Saturday, December 17, 2005

Trash Detail

I’ve learned a lot about the other services since I’ve been here. One of the biggest differences I’ve come across is how officers interact with the enlisted.

From all the way back in my days at The Citadel I’ve always had a feeling, both from experience as the junior guy and experience as the senior guy, that the officers that get the biggest amount of respect from the enlisted, and consequently get the most work done, are the ones that aren’t afraid to get dirty with them. Since then I’ve done everything I could to show them that I understood how much being enlisted can suck sometimes and went that extra mile for them. I’ve done walkarounds and worked on planes with wrench-turners. Every single time we landed with pallets on board I never left that Herc until all the cargo had been offloaded, usually with me helping push. When my T-37 would break in the 115 degree Texas heat I would wait on the ramp with the crew chief until the parts arrived instead of going inside into the air conditioning. After every C-9 mission I would clean the trash all the Space-A’s had left in the back of the plane with the med-tech’s. Not everyone would do this, and I never ordered a junior officer to do these things with me—I just learned from example over the years that the guys that did this tended to be the best officers. And it has paid off big—whenever I needed these guys to go the extra mile for me, they have never let me down.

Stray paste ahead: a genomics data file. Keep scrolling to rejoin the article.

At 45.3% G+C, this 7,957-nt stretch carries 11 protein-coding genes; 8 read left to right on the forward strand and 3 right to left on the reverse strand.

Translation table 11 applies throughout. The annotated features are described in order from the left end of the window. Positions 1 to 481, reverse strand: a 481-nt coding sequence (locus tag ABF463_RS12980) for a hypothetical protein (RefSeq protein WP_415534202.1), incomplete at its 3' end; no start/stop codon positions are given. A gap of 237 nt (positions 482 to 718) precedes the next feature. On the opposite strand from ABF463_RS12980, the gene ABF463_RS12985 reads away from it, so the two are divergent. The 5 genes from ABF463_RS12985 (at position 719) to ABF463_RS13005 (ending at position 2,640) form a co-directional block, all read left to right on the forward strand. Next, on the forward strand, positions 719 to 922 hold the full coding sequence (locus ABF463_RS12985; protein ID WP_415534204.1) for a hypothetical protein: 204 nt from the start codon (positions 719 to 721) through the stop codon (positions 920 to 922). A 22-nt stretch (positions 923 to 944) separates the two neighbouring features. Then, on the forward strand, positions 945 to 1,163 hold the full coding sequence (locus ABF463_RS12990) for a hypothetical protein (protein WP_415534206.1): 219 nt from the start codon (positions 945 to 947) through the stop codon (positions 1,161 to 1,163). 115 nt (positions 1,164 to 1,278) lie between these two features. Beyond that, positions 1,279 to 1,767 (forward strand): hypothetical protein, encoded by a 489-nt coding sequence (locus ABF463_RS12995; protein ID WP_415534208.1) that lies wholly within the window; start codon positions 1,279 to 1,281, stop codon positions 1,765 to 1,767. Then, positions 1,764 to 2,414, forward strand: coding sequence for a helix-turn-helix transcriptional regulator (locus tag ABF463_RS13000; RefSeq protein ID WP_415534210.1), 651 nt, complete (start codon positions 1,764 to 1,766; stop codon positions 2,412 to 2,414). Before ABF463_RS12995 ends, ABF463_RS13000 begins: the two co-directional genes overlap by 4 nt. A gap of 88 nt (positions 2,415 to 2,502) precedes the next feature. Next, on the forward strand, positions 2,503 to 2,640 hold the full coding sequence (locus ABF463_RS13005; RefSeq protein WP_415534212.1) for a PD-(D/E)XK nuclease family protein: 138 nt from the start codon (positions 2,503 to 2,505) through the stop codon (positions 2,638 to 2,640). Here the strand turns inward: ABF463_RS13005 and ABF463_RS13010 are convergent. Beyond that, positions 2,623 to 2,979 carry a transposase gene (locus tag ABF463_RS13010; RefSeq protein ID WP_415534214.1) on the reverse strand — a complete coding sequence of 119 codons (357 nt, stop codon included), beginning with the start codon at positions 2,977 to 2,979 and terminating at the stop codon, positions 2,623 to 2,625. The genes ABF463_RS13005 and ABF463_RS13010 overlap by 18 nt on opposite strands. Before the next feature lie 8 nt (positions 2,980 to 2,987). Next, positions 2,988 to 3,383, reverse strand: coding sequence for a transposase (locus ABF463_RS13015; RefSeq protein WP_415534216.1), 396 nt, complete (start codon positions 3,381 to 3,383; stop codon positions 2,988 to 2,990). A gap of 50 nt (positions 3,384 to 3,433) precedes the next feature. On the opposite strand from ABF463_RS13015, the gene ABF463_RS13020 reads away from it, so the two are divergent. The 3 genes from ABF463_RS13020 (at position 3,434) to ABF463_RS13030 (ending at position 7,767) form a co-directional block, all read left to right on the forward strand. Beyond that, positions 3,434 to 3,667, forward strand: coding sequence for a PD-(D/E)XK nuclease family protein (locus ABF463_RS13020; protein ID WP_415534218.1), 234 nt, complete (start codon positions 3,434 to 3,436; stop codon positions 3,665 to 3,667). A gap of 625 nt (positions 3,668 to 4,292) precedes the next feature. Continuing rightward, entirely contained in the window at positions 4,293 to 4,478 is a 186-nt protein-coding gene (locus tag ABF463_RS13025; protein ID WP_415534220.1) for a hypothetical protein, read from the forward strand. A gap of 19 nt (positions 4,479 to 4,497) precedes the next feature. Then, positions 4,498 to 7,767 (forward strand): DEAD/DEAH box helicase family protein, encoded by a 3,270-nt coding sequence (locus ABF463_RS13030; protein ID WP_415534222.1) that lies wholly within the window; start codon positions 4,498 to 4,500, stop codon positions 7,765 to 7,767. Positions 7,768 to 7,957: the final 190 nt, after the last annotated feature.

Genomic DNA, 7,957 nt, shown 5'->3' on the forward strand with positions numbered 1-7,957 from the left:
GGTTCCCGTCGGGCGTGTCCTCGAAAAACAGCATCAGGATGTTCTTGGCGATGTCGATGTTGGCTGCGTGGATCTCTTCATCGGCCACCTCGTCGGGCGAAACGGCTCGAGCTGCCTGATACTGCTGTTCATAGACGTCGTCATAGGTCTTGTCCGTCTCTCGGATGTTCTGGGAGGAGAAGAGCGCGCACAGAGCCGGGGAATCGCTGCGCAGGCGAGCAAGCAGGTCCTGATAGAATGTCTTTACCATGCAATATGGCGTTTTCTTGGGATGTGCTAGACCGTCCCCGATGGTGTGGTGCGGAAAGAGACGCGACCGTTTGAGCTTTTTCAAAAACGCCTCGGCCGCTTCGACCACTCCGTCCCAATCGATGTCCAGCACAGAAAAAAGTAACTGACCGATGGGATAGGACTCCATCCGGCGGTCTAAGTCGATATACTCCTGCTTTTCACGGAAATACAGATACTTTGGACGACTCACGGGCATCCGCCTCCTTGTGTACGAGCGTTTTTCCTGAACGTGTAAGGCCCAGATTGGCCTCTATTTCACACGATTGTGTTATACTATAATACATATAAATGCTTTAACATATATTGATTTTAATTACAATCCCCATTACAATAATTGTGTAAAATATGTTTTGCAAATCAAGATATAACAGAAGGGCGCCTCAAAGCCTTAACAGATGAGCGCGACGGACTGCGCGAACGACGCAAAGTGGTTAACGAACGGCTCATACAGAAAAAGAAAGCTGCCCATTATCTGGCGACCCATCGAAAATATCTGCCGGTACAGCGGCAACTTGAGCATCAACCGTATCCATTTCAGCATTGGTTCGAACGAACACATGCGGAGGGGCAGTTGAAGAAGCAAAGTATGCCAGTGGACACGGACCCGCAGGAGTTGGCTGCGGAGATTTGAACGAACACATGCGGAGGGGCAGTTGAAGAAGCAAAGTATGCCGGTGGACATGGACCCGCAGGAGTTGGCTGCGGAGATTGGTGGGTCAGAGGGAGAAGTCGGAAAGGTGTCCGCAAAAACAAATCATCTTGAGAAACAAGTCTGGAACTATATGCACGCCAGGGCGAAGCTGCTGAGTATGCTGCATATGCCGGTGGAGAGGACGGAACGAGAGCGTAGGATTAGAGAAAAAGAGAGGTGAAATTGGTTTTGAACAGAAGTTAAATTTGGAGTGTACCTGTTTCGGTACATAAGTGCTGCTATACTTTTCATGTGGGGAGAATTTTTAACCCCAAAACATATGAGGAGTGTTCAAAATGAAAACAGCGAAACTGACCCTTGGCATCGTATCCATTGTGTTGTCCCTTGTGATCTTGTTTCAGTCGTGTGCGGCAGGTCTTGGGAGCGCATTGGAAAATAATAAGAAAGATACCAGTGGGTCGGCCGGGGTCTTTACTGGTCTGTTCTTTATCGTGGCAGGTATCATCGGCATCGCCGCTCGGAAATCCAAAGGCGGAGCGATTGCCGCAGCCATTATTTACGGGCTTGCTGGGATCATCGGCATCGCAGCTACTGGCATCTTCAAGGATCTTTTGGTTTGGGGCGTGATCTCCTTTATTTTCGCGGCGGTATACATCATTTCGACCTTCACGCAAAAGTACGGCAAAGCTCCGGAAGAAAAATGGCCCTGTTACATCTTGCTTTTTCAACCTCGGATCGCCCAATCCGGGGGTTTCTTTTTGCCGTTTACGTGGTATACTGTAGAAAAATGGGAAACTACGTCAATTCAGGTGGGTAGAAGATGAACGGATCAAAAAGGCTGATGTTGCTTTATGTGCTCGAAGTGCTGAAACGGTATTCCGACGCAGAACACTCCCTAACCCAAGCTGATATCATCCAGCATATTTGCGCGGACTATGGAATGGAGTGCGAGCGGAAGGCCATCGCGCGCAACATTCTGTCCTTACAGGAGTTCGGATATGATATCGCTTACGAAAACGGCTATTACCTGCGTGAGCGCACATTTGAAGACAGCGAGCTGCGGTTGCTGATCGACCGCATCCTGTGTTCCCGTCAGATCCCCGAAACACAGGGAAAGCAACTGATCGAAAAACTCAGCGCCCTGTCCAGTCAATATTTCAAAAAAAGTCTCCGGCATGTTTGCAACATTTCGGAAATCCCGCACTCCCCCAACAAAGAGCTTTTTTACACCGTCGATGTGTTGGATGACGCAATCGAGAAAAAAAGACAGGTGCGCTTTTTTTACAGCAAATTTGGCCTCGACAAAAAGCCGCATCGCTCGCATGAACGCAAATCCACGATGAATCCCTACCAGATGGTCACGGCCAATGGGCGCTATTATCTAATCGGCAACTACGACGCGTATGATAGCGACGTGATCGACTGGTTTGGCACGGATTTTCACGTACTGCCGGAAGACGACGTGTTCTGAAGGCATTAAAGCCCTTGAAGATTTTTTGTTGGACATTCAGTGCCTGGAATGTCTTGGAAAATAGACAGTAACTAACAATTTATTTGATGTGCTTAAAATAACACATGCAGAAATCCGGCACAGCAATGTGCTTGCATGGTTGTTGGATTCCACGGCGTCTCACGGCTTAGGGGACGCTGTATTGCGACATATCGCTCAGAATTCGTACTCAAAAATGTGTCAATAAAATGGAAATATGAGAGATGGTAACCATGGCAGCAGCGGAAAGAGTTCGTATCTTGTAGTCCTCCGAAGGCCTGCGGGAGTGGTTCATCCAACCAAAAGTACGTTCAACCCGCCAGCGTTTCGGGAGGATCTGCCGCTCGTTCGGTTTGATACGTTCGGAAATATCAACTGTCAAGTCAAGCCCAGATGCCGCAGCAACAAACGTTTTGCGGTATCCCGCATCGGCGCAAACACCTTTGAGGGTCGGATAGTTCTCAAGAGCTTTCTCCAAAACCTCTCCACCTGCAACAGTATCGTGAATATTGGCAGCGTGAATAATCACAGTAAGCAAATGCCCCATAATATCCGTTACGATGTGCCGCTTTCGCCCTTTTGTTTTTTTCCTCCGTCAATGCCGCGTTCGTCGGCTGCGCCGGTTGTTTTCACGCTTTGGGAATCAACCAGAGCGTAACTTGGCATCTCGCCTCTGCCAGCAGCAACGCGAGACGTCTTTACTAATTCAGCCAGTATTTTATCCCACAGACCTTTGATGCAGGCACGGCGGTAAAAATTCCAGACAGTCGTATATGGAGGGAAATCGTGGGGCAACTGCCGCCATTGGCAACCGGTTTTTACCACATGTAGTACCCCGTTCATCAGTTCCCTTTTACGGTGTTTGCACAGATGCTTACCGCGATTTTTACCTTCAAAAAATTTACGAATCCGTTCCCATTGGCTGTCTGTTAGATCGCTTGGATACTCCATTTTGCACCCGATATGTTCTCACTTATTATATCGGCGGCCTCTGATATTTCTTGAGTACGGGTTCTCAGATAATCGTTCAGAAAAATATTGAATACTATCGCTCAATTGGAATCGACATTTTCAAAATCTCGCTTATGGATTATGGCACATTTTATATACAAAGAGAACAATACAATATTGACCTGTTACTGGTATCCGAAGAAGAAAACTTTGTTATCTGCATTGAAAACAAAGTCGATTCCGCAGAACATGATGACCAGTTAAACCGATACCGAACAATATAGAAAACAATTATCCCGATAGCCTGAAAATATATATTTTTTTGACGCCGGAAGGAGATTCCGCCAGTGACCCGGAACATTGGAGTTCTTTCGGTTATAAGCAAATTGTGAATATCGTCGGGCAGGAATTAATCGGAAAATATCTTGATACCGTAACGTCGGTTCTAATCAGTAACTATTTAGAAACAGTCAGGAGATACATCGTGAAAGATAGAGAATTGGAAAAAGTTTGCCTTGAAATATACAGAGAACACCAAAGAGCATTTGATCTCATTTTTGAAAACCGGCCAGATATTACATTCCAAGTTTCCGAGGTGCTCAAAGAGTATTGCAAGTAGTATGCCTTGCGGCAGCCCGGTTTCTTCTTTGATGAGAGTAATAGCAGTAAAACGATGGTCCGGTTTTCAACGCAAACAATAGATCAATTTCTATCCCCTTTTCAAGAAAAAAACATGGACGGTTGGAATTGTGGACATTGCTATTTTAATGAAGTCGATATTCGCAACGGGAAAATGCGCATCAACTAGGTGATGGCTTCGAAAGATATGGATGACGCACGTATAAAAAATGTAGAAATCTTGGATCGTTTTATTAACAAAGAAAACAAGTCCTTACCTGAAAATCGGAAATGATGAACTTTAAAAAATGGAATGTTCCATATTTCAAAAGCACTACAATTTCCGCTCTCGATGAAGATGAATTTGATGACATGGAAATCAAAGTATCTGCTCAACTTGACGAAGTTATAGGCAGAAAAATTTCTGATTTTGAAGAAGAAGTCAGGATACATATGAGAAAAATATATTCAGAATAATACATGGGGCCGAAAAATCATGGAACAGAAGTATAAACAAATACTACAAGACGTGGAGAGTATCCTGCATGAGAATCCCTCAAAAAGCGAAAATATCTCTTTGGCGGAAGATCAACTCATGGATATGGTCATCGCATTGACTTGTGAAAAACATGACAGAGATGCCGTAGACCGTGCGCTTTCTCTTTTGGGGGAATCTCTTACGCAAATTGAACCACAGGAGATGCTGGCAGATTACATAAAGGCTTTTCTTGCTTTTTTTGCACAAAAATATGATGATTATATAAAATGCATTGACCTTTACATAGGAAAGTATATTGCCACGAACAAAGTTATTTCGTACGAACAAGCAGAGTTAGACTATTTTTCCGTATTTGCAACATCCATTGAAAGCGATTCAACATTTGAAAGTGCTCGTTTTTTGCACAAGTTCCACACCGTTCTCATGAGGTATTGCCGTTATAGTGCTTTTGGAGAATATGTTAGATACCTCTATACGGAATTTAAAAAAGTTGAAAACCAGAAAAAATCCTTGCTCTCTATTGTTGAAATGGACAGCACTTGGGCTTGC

This mentality doesn’t exist across the services. One, in particular (and I won’t mention it here), has such a complex of the difference between officers and enlisted that I wonder how they have ever managed to get things done. This has carried over to the point that they come across as arrogant, holier-than-though SOB’s to even other officers in other services, in particular the Air Force. I pity the enlisted ranks in this service, because they must absolutely despise the people they have to work for.